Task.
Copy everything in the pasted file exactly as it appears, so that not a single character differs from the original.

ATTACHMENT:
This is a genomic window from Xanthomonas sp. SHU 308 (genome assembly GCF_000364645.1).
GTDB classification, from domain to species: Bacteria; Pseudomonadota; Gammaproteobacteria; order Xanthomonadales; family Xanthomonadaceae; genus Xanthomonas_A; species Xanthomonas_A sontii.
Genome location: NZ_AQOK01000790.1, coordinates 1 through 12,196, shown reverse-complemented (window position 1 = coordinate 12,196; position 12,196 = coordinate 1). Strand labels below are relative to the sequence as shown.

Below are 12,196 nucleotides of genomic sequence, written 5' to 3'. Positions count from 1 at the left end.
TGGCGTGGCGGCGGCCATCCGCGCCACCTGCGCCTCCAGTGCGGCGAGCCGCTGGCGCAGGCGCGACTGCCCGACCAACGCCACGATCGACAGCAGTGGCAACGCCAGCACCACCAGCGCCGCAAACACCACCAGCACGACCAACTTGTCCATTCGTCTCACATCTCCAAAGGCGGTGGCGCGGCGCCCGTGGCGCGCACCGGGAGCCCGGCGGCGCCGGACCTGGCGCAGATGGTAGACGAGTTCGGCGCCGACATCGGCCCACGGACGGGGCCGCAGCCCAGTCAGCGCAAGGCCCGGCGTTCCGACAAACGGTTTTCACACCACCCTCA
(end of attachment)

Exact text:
This is a genomic window from Xanthomonas sp. SHU 308 (genome assembly GCF_000364645.1).
GTDB classification, from domain to species: Bacteria; Pseudomonadota; Gammaproteobacteria; order Xanthomonadales; family Xanthomonadaceae; genus Xanthomonas_A; species Xanthomonas_A sontii.
Genome location: NZ_AQOK01000790.1, coordinates 1 through 12,196, shown reverse-complemented (window position 1 = coordinate 12,196; position 12,196 = coordinate 1). Strand labels below are relative to the sequence as shown.

Below are 12,196 nucleotides of genomic sequence, written 5' to 3'. Positions count from 1 at the left end.
TGGCGTGGCGGCGGCCATCCGCGCCACCTGCGCCTCCAGTGCGGCGAGCCGCTGGCGCAGGCGCGACTGCCCGACCAACGCCACGATCGACAGCAGTGGCAACGCCAGCACCACCAGCGCCGCAAACACCACCAGCACGACCAACTTGTCCATTCGTCTCACATCTCCAAAGGCGGTGGCGCGGCGCCCGTGGCGCGCACCGGGAGCCCGGCGGCGCCGGACCTGGCGCAGATGGTAGACGAGTTCGGCGCCGACATCGGCCCACGGACGGGGCCGCAGCCCAGTCAGCGCAAGGCCCGGCGTTCCGACAAACGGTTTTCACACCACCCTCA